As described above, since a bias of the transconductor and a bias of the switching unit of the frequency mixers proposed according to exemplary embodiments of the present invention are substantially independent and substantially separate from each other, transconductance of the transconductor unit becomes gmn+gmp. Thereby, a voltage gain of about twice that of the conventional transconductance can be obtained. In addition, in the case where gmn2=gmp2, second degree harmonic components are substantially removed, so that linearity may improve.

FIG. 4 illustrates a graph comparing output current IRF spectrums of a conventional frequency mixer and a frequency mixer according to an exemplary embodiment of the present invention. In FIG. 4, it is revealed that a basic frequency signal has been increased by about 6 dB, and a second degree harmonic component has been reduced by about 35 dB.

Although the invention has been shown and described with reference to certain exemplary embodiments thereof, it will be understood by those skilled in the art that various changes in form and details may be made therein without departing from the spirit and scope of the invention as defined by the appended claims and their equivalents. Therefore, the scope of the present invention should not be limited to the above-described embodiments but should be determined by not only the appended claims but also the equivalents thereof.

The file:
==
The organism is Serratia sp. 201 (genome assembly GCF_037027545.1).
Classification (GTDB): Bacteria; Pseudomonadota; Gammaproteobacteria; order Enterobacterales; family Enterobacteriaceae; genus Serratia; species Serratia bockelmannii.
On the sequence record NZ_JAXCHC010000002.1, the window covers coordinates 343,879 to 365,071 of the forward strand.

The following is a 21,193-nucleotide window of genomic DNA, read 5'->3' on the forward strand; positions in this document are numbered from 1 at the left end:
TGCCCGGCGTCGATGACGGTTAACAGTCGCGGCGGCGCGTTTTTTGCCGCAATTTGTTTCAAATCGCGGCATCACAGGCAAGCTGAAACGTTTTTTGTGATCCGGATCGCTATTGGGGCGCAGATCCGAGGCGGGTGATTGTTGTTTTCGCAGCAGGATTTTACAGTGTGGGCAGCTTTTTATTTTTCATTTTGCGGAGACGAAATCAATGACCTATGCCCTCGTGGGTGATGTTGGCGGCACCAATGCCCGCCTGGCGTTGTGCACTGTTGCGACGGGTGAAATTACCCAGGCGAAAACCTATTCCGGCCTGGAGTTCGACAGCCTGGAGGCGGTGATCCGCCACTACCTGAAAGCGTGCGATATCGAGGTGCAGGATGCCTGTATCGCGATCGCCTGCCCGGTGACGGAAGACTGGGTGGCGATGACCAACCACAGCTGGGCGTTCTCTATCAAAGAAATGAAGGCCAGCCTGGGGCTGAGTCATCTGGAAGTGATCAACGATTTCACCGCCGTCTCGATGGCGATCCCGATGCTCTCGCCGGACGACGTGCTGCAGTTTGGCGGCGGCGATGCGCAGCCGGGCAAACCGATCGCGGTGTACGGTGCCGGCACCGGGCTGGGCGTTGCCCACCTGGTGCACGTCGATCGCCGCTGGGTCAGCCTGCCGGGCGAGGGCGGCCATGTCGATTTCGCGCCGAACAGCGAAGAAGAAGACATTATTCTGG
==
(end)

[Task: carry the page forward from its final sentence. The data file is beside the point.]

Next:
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Referenced by
Citing PatentFiling datePublication dateApplicantTitle
US8041327 *Jun 11, 2008Oct 18, 2011Newport Media, Inc.Wideband resistive input mixer with noise-cancelled impedance
US8269546 *Sep 27, 2009Sep 18, 2012Infinera CorporationOptical modulator drive circuit
US8731504Sep 16, 2010May 20, 2014Newport Media, Inc.System and method for performing RF filtering
US20110074487 *Sep 27, 2009Mar 31, 2011Babak BehniaOptical modulator drive circuit
Classifications
U.S. Classification327/359, 455/326, 327/355
International ClassificationG06G7/12
Cooperative ClassificationH03D2200/0043, H03D2200/0025, H03D7/1458, H03D7/1491, H03D2200/0084, H03D7/1441
European ClassificationH03D7/14C2
Legal Events
DateCodeEventDescription
Mar 27, 2014FPAYFee payment
Year of fee payment: 4
Apr 28, 2009ASAssignment
Owner name: SAMSUNG ELECTRONICS CO., LTD., KOREA, REPUBLIC OF
Free format text: ASSIGNMENT OF ASSIGNORS INTEREST;ASSIGNOR:KIM, DEOK-HWAN;REEL/FRAME:022603/0948
Effective date: 20090424